Post-Wedding Name Changes Get A Facelift

From USA Today
By Steve Friess

The newlyweds knew it would be surprising, but they never expected it to go quite so badly.

As Donna and Mike entered their wedding reception, an unwitting announcer told the expectant crowd, "Ladies and gentleman, put your hands together for the new Mr. and Mrs. Salinger!"

Some guests clapped, some chuckled at what they presumed was a joke and most looked at one another in confusion. The couple spent the entire reception and some of their honeymoon explaining to people what they had done.

The groom, you see, had started his day as Mike Davis and ended it by doing something precious few of his brothers-in-arms do: He took his wife's last name instead of her taking his.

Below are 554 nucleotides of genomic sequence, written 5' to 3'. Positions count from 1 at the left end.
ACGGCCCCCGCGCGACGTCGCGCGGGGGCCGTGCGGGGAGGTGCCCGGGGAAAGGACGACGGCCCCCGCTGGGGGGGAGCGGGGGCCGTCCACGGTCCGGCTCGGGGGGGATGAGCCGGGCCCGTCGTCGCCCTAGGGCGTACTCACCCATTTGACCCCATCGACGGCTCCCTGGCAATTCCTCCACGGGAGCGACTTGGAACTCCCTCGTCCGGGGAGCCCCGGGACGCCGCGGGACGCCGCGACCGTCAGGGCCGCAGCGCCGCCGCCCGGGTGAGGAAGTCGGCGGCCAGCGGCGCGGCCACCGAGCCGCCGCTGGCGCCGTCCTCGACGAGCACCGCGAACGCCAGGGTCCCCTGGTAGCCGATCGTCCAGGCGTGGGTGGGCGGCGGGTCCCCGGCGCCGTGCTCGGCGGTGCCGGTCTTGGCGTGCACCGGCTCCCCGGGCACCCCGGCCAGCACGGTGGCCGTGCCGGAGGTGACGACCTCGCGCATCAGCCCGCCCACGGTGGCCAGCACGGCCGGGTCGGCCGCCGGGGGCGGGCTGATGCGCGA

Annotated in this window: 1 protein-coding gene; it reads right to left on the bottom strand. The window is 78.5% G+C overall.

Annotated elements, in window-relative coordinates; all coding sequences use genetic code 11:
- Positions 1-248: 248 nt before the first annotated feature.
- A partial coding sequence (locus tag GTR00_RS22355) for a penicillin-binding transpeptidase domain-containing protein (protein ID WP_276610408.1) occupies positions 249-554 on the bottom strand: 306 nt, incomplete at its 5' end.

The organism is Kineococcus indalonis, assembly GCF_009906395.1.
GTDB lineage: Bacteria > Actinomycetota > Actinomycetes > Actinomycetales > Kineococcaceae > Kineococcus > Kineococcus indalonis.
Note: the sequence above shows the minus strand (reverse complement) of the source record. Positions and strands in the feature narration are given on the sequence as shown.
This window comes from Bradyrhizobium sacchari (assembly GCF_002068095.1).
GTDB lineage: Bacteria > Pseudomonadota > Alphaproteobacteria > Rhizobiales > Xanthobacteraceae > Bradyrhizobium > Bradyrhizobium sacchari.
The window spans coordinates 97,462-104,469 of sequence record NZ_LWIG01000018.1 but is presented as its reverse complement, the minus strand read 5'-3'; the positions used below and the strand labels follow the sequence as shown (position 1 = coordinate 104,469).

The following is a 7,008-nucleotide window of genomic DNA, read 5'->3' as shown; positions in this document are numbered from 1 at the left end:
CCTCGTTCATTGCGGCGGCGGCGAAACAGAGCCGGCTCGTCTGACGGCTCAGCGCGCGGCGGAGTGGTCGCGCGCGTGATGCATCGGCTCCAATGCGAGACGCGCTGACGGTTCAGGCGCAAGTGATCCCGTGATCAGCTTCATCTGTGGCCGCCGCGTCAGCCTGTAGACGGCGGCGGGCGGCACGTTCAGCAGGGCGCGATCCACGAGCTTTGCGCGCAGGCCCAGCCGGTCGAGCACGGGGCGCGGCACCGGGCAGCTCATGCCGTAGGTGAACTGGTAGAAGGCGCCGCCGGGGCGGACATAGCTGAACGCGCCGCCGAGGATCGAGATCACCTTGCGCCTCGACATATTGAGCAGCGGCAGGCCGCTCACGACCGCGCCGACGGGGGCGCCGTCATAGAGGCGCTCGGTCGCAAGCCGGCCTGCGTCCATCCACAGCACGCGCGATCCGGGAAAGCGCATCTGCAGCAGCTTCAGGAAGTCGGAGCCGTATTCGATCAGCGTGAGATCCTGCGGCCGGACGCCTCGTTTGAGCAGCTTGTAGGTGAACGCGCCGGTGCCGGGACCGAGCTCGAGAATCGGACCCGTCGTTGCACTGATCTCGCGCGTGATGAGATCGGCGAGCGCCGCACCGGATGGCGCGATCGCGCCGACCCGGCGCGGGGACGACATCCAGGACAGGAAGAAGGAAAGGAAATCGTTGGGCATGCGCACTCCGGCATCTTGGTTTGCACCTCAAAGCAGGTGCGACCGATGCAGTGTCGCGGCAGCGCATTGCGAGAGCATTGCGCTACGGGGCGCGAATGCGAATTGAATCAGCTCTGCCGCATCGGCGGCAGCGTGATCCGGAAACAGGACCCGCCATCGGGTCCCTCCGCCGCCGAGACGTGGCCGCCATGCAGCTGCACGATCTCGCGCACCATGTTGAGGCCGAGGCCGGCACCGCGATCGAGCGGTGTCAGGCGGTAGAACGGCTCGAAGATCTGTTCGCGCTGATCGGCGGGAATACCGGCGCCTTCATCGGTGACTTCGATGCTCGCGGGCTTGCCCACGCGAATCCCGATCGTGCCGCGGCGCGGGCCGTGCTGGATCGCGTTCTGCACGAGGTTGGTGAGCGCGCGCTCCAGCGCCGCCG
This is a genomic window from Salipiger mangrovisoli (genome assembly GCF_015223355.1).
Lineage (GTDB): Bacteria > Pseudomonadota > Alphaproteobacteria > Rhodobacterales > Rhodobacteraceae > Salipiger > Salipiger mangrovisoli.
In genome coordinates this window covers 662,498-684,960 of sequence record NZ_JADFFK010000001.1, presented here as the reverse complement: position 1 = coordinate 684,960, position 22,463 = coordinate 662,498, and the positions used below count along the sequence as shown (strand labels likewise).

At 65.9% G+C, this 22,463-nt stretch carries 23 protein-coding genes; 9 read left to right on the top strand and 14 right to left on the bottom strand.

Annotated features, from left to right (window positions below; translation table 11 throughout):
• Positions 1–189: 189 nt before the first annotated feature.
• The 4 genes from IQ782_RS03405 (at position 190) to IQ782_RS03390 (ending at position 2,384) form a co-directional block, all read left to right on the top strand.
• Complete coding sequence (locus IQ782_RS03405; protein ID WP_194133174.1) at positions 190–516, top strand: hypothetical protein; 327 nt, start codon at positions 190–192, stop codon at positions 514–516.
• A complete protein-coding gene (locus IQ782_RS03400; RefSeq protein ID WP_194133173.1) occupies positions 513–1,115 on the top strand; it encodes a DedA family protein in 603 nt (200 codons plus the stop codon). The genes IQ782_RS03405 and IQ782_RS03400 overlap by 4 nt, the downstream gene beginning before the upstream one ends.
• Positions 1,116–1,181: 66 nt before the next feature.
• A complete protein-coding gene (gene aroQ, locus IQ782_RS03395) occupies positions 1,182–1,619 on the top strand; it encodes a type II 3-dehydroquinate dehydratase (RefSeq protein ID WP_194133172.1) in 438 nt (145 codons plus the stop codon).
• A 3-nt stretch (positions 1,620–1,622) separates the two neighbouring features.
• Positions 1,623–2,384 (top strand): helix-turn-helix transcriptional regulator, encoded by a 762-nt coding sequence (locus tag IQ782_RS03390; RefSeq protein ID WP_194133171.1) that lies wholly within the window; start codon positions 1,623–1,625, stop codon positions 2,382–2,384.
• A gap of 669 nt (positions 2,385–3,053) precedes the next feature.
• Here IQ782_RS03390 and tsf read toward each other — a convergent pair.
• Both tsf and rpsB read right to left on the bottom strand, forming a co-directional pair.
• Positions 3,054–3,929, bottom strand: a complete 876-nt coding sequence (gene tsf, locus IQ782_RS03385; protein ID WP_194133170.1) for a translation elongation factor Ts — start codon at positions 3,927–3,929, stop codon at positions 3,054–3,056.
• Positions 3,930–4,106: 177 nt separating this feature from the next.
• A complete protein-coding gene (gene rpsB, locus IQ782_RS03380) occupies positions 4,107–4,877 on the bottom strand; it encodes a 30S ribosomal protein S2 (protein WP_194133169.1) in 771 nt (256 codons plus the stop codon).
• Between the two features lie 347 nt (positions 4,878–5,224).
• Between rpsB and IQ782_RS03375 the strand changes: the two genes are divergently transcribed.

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Tango’s Take
We mentioned this phenom in our Tango Tease (our fun weekly e-newsletter you need to get if you’re not already getting it. Click here.) a few months ago. Maureen Dowd wrote one of her Saturday columns on it, too. Changing names is essentially changing identities. In some societies, name-changing is a mark of spiritual transcendence, no matter your gender. The article mentions a radio host being advised by a listener to turn in his man card because he and his wife amalgamated their names. No word on whether he has yet, but here at Tango we support his right to continue drinking beer, having sex, and refusing to ask for directions while sporting a hyphen.